Three Signs of Enterprise Goodwill in Professional Practices
August 13, 2009 | Business Valuation, Divorce, Executive Compensation, Legal Perspective, Marital Property, Settlement
In divorce litigation where one of the spouses owns a professional practice, such as a medical practice, dental practice, law firm or accounting firm, the lawyers and their experts have to determine whether the business has value. Their determination depends upon whether the professional practice is believed to have enterprise goodwill.
Briefly, enterprise goodwill is the price that a buyer would pay for a professional practice over and above the value of its hard assets like equipment and supplies. In theoretical terms, enterprise goodwill is the reputation of the business that is not closely associated with a particular owner or professional. The opposite of enterprise goodwill is personal goodwill, which is the reputation and skill of the professional. Enterprise goodwill has value because it is transferrable but personal goodwill is not. Someone might be willing to pay for a name like Aspen Dental Systems, but what about Jane Doe, PC?
Increasingly, there is a market for professional practices that are not part of a regional or national chain. Dental practices, even those with a single location and single dentist, are bought and sold frequently. The same is true for specialty medical practics. Yet, primary care medical practices and legal practices are rarely bought or sold. So, how does a lawyer decide whether a professional practice should be evaluated by a business valuation specialist? Here are three signs that a professional practice might have value:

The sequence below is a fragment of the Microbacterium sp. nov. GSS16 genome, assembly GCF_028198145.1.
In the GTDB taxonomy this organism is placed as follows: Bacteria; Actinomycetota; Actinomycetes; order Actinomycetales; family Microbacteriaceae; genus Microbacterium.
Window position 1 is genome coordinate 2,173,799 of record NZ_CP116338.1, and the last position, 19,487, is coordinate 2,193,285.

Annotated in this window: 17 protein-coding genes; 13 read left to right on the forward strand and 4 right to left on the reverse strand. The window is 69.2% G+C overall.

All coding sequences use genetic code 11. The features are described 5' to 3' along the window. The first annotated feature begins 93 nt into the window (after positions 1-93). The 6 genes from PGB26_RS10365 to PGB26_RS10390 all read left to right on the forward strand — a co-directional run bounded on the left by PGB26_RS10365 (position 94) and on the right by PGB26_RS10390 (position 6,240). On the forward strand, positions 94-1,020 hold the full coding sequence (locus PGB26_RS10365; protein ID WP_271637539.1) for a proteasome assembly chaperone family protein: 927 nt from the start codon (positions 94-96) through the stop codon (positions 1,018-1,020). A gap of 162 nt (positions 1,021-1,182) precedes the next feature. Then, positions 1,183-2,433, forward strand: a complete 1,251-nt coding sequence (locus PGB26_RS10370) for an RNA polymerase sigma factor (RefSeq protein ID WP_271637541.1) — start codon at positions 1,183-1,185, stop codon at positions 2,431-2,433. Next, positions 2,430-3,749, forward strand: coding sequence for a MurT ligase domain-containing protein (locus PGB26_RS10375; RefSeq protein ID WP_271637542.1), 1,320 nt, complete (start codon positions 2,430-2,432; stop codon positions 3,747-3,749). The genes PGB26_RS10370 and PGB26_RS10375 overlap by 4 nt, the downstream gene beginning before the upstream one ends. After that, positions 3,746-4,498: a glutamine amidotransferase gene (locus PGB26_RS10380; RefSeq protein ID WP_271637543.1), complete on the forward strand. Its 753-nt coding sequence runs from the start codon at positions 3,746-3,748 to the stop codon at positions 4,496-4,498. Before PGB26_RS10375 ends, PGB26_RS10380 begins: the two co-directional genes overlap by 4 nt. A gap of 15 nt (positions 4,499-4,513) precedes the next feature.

1. Actual transactions. If a professional or his/her partners have bought or sold their practices, it is more likely that there is transferrable enterprise goodwill. However, you must distinguish market transactions from succession planning. If the only transactions are between retiring partners and advancing associates, then there may not be much enterprise goodwill.
2. Subordinates and equipment. One reason why dental practices are increasingly transferrable is that dental procedures are performed by hygenists and associate dentists. If the owner of the practice is earning profit from other professionals and paraprofessionals, then a buyer might be willing to pay something to step into those shoes.
3. Excess compensation. If a professional is earning substantially more than industry standards, then the professional’s practice might have enterprise goodwill. No buyer would pay to assume an existing practice if he or she could start a new practice for free – except if the existing practice were more profitable than a new practice would be. This criteria is based on the principle of substitution.